Generous Justice, How God’s Grace Makes Us Just by Timothy Keller
In Generous Justice Timothy Keller is making a case for social justice as it relates to the corporate church and to individual Christians. Each chapter begins with a call to justice from the Bible which shows the foundation of a just, generous human community (see p. xvi) followed by the author’s biblical and philosophical defense of the propositions found in that chapter. Keller says that he is writing this book for four kinds of people: young believers who respond with joy to the call to care for the needy, those who approach the subject of “doing justice” with suspicion, younger evangelicals who have “expanded their mission” to include social justice along with evangelism, and those who believe that the idea that the Bible is devoted to justice is absurd (pp. x-xiv). Keller thinks all four types of readers “fail at some level to see that the Biblical gospel of Jesus necessarily and powerfully leads to a passion for justice in the world” (p. xiv). A Generous Justice is written to correct the views of these four groups and to present a case for the author’s understandings of the subject.
Keller writes with balance and graciousness and surely convinces all readers that God and His children should be concerned about justice, the poor, and the needy, for that is clearly the picture presented throughout the Scriptures. At times he presses too hard, such as quoting Jonathan Edwards stating that giving to the poor is the strongest of the commands (p. xii – this would be impossible to prove and Jesus did not agree according to Matthew 22:37-39), and that a lack of justice is a sign that the worshipper’s heart is not right with God at all (p. 50 – however this is not always true), and saying that sharing with the poor is the real proof that you believe your sins have been atoned for (p. 96 – nothing in Scripture says this). But overall his point is correct – Christians should be concerned about injustice and for the needs of the marginalized throughout the world.
However, the issues are far more complicated than that. First, how involved should the church be in social issues versus the involvement of individual Christians? Keller seems to vacillate on this one. At times he is clear that the church should focus on what it has been called to do, and which only it can do – evangelize and disciple (see pp. 144-146, 204, 216). The church as the church should not be directly involved in justice issues. Rather it would be better to start parachurch organizations to handle such matters. But at other times he promotes the involvement of the church in social agendas, and the example of the church he pastors would be exhibit “A”. This leaves the reader confused.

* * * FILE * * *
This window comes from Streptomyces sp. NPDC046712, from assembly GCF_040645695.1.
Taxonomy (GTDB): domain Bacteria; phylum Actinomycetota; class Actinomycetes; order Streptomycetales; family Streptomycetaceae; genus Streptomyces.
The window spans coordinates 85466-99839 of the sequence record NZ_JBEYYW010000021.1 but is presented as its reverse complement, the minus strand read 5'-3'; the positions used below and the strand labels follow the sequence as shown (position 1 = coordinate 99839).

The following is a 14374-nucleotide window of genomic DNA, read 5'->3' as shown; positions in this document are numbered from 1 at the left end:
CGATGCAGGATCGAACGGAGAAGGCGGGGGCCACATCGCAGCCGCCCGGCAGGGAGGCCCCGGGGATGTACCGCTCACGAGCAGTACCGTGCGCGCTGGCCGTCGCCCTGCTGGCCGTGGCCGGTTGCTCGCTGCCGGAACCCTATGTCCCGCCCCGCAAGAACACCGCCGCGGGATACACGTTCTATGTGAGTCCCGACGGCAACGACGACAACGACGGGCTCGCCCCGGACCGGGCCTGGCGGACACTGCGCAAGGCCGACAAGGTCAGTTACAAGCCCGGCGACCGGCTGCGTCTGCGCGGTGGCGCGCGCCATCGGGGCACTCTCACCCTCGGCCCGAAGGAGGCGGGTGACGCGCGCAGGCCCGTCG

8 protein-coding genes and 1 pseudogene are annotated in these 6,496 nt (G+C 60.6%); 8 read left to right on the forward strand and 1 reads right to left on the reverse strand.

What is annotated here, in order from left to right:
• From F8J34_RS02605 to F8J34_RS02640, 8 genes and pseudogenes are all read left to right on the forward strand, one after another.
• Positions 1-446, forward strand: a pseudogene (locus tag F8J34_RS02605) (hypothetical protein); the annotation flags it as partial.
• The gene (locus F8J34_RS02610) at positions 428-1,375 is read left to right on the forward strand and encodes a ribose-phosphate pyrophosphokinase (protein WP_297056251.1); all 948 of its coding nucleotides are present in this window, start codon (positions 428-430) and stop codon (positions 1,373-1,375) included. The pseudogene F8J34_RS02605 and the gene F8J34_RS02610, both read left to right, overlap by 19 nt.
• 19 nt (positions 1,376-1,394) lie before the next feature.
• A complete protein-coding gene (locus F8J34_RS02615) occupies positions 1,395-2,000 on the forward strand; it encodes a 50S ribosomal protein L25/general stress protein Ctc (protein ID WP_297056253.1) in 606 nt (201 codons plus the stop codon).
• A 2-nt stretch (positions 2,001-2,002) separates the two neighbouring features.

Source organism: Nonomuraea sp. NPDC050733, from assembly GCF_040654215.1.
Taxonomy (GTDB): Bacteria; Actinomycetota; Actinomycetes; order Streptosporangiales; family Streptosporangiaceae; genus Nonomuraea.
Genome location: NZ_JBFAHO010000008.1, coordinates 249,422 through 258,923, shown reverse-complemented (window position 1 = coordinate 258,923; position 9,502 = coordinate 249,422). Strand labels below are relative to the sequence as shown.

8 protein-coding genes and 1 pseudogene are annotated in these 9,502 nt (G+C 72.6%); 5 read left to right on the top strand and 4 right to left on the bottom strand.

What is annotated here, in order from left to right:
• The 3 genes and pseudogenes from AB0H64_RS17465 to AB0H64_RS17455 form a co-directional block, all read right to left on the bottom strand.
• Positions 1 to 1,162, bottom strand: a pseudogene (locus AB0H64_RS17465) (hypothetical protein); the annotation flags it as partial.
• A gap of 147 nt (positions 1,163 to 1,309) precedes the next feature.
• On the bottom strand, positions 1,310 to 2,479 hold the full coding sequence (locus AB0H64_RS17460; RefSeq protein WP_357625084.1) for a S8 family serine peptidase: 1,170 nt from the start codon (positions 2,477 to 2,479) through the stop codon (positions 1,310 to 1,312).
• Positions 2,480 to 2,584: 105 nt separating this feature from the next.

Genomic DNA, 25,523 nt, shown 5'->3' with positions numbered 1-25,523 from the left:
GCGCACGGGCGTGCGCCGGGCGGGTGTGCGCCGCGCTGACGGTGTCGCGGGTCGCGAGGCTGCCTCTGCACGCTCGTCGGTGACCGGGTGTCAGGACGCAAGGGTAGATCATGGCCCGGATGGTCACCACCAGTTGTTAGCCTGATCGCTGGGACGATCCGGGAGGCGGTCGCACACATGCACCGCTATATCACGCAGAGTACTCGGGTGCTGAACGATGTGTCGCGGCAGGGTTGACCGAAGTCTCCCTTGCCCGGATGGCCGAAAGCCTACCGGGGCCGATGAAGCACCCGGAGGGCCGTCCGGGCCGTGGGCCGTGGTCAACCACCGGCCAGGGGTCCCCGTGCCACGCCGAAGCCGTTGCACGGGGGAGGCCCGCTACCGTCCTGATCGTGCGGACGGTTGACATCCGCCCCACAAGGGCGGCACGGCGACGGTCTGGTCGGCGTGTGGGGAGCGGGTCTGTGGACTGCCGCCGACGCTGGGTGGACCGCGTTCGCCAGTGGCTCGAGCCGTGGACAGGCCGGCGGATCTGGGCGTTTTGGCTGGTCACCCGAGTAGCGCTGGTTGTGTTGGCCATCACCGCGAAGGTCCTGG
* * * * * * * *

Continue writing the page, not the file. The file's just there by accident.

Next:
An important question: if we are drawing our marching orders from the Bible as we should, is the emphasis in Scripture on social justice throughout the world or only among believers? Keller admits that the Old Testament laws on social justice (and the author looks primarily to the Old Testament for his support throughout the book) focused on justice and care among the community of Israel, who were called to be the followers of God, and not the broader world (pp. 23, 29-31, 77, 60-61). Yet most of the book deals with the injustices found throughout the planet and how the church and Christians should actively be involved in rectifying these problems. Upon what biblical bases are the New Testament church and the individual believer to be actively involved in social justice of the world at large? Keller offers at least three (pp. 82-96):
- All humans are made in the image of God
- The Lord is the owner of everything and our resources do not belong to us but to the Lord and to the community
- Sharing with the poor is the proof of our understanding of God’s grace
While these motivations seem solid, where in Scripture are believers taught to place emphasis on the poor and marginalized of the unbelieving world? While believers in both Testaments are to do good to all people, it is the community of believers to which we are consistently directed. There is scant evidence within the Bible that believers are to attempt to change society or solve social ills, something Keller admits. Even the standard Old Testament texts referenced Israel, not the world. And the usual New Testament passages, such as Matthew 25:31-46, even when ripped out of context as Keller does, speaks of aiding the brothers and sisters, not the unbeliever. For these reasons Keller champions the story of the Good Samaritan as the most important text to inform us of our social duties (pp. 62-77, 201). Building an argument on a descriptive narrative, rather than drawing from direct biblical prescription and instruction, is an all too common hermeneutical mistake and ready-made for misunderstanding the teaching of Scripture. Ultimately Keller quotes Edwards that based on this story we should “go out into the world looking to help absolutely anyone in need” (p. 205). Of course the Samaritan did no such thing. He happened upon a wounded man and with compassion helped him. The Bible does not instruct us to make it our mission to look throughout the world for people to aid physically and socially. It does tell us to go throughout the world making disciples (Matt 28:19) and it does teach us to help those in need who come across our pathway. The teaching of the New Testament is that the church is to have a laser-like focus on the mission the Lord has given us – to make disciples. Surely we are to care for the needy unbeliever when the Lord brings them to our attention, but you will be hard pressed to find anything in Scripture about the mission of the church being social justice.